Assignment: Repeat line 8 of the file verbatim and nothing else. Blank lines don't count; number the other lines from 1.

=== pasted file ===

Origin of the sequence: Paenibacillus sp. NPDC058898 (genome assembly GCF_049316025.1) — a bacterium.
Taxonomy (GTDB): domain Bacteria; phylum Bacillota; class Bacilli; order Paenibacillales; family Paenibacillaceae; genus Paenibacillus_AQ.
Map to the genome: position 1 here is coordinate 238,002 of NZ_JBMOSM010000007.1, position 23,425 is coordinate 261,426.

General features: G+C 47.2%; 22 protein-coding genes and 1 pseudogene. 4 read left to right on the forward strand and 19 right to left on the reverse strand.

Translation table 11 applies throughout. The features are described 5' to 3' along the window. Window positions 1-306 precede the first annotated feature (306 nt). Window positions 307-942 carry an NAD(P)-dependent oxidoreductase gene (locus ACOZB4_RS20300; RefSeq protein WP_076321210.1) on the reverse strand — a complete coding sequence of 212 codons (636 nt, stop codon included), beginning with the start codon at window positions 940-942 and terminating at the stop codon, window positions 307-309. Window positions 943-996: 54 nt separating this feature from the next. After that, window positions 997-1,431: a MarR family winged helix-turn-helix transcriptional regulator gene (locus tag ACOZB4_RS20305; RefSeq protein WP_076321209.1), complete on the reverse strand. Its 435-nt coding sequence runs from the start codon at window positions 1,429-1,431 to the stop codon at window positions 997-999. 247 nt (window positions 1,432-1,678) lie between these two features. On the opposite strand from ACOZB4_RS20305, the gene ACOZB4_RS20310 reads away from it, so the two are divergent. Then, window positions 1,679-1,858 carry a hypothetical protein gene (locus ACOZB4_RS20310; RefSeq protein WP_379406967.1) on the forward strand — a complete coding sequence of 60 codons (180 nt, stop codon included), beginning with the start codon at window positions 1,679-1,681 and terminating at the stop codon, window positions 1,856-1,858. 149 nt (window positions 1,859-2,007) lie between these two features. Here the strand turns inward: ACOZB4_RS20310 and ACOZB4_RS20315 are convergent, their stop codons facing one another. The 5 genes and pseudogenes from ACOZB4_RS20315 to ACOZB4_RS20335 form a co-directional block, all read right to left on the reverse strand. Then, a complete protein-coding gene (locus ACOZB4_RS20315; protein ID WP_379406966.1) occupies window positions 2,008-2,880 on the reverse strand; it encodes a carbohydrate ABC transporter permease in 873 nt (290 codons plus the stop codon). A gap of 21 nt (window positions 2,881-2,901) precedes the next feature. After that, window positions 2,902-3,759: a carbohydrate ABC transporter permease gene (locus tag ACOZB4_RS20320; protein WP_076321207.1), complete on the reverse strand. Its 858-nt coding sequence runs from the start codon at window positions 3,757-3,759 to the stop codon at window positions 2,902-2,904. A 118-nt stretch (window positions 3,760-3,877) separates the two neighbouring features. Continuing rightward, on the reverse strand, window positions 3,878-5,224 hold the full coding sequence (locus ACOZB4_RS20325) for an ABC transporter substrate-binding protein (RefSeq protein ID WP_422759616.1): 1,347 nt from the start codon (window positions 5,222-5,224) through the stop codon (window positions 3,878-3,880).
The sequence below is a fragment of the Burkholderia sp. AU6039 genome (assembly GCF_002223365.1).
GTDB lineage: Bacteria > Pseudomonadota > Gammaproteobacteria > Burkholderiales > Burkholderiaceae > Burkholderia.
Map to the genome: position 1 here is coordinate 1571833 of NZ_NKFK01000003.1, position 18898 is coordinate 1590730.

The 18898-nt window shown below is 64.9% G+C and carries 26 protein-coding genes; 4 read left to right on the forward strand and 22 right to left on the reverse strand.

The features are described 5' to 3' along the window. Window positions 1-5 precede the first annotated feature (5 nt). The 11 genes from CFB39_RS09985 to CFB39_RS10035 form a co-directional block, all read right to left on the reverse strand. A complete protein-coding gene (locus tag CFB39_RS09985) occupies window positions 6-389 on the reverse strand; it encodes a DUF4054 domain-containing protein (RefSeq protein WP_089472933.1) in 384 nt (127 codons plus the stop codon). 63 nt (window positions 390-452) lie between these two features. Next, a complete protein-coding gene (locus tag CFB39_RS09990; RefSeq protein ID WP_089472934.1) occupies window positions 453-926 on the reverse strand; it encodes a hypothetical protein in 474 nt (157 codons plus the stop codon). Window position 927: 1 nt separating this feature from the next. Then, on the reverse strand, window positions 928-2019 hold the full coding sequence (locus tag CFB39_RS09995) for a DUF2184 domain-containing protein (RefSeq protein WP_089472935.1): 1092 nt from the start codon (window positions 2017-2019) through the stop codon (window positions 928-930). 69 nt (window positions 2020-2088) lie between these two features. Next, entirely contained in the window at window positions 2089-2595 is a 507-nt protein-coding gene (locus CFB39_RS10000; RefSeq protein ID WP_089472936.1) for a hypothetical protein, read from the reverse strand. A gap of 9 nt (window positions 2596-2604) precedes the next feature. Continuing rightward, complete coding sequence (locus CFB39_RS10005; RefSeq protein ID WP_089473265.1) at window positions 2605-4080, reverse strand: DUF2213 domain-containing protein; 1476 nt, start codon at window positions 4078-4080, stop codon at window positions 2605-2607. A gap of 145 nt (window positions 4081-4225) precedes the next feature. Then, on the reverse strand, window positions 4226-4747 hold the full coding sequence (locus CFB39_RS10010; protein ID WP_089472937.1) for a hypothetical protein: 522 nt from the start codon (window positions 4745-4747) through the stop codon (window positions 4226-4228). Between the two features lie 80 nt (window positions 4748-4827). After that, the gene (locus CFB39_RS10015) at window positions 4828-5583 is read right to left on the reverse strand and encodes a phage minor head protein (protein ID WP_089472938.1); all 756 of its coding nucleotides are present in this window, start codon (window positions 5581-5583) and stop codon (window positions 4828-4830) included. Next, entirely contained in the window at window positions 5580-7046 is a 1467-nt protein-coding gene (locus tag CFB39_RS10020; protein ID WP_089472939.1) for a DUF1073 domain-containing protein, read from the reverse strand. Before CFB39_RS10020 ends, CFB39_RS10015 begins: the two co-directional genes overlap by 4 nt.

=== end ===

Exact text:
Map to the genome: position 1 here is coordinate 1571833 of NZ_NKFK01000003.1, position 18898 is coordinate 1590730.